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Building Code Documents

Browse our collection building code documents, which provide guidance on the hazard-resistant provisions in the building codes for property owners, engineers, design professionals, building codes officials, and the general public.

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The International Building Code, International Exiting Building Code, International Residential Code and International Code Council 500 can be purchased at the International Code Council.

American Society of Civil Engineers (ASCE) publications can be purchased from the ASCE Store.

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The Structural Engineers Association of California has partnered with International Code Council to update its series of Structural/Seismic Design Manuals to the 2015 International Building Code. Each of the three volumes provides a step-by-step approach to applying the structural provisions of the 2015 International Building Code and referenced standards. These manuals can be purchased from the International Code Council.

The American Society of Civil Engineers maintains ASCE 24, a referenced standard in the I-Codes.  ASCE 24-14 is referenced in the 2015 International Building Code® (IBC) and the 2015 International Residential Code® (IRC). ASCE 24-05 is referenced in the 2012, 2009, and 2006 IBC and IRC. Buildings and structures within the scope of the IBC proposed to be constructed in flood hazard areas must be designed in accordance with ASCE 24. The IRC requires dwellings in floodways to be designed in accordance with ASCE 24 and permits use of ASCE 24. The 2015 IRC permits use of ASCE 24 for dwellings in any flood zone, while earlier editions permit its use in Zone V and Coastal A Zones. The requirements of ASCE 24 meet or exceed the NFIP requirements for buildings and structures in special flood hazard areas. Separate documents summarizing ASCE 24-05 and ASCE 24-14 include the following topics: Building Performance; Flood-Damage Resistant Materials; Utilities and Service Equipment; and Siting Considerations.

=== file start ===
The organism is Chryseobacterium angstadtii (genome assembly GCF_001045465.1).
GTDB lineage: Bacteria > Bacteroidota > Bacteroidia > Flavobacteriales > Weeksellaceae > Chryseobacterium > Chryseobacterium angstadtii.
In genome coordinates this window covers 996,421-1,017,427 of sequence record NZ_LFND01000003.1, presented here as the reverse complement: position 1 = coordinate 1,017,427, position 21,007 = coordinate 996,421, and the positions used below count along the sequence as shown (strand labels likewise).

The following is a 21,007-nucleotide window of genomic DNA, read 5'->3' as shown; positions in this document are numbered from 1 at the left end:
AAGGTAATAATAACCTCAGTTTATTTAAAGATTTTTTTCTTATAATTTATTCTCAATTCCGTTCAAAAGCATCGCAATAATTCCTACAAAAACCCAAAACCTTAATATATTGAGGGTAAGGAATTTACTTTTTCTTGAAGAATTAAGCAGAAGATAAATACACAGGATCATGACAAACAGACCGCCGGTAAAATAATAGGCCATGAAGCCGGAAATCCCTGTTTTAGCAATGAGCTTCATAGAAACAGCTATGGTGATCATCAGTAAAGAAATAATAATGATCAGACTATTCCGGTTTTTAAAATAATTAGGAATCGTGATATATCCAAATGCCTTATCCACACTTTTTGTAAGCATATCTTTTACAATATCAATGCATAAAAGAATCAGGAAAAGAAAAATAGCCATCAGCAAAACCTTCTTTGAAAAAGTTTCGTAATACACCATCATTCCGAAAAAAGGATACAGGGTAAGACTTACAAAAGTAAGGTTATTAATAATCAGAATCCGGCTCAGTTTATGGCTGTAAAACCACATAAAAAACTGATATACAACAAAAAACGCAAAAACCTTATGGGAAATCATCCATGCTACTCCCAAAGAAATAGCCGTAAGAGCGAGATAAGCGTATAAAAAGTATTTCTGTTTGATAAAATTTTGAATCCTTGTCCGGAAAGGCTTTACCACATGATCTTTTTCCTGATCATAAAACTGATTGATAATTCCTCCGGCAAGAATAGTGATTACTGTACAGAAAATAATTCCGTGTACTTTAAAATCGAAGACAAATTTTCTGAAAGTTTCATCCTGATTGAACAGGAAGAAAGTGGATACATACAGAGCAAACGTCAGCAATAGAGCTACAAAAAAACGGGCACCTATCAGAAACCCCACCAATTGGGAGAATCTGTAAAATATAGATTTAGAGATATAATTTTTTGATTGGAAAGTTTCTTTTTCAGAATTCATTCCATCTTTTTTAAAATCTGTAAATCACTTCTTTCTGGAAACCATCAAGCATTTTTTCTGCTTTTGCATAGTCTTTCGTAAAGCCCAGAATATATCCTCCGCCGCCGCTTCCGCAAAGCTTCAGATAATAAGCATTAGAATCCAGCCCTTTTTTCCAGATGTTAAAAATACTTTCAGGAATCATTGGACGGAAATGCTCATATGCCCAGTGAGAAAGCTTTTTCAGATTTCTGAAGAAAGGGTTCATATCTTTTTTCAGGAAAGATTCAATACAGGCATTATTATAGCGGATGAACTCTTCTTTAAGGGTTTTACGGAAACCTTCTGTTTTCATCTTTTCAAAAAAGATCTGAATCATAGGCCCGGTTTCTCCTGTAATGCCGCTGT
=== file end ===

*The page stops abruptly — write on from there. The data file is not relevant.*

The International Code Council (ICC) 500-2014 is a referenced standard in the 2015 editions of the International Building Code, International Residential Code and FEMA P-361, Safe Rooms for Tornadoes and Hurricanes: Guidance for Community and Residential Safe Rooms, Third Edition. Buildings or spaces designated for use as a shelter from tornadoes and/or hurricanes within the scope of the International Building Code and International Residential Code must conform to the requirements in International Code Council 500. Highlights of International Code Council 500-2014 cover Administration and Oversight; Structural Design Criteria; Occupancy, Means of Egress, and Access; Fire Protection, Essential Features, and Accessories; and Test Methods. The highlights paper also covers significant changes made to the 2014 edition compared to the 2008 edition of the International Code Council 500.

Prefabricated safe rooms are becoming more popular as people seek protection from tornadoes. Due to the extreme forces safe rooms may experience, there are very specific foundation and anchoring requirements that, if overlooked, can leave occupants at risk of injury or death during tornadoes. This fact sheet provides graphics and useful information about the foundation and anchoring criteria in FEMA P-361, Safe Rooms for Tornadoes and Hurricanes: Guidance for Community and Residential Safe Rooms, Third Edition, which uses ICC 500, Standard for the Design and Construction of Storm Shelters, as a referenced standard.

FEMA 296, 297, and 298 comprise the Code Compatibility Report and its appendices. This report provides a comparison between the NFIP technical guidelines and standards and the model code and standards in place in 1992. The report's recommendations provide a basis for coordinating NFIP documents with model code and standards. This report is a resource document.

The CodeMaster provides designers with an easy-to-use desk reference that identifies the flood provisions in the International Building Code® (IBC®) and International Residential Code® (IRC®), as well as the flood requirements of American Society of Civil Engineers (ASCE) standards ASCE 7 and ASCE 24.

There are two versions of the Flood CodeMaster – one for the 2015 IBC and IRC, ASCE 7-10 and 24-14, the other for the 2009/2012 IBC and IRC, ASCE 7-05/7-10 and 24-05.

The CodeMaster is a unique and useful tool for designers to make sure that they incorporate the flood-resistant provisions of these codes and standards. The guide provides sections on preliminary considerations and design process, key flood terminology, a 12-step process to incorporate flood resistance in the design of a building, an example showing the 12-step process being executed and information on additional FEMA mitigation resources related to flood-resistant design.

The document also uses illustrations to ensure a clear understanding for users in the professional community. These guides can be purchased from the International Code Council.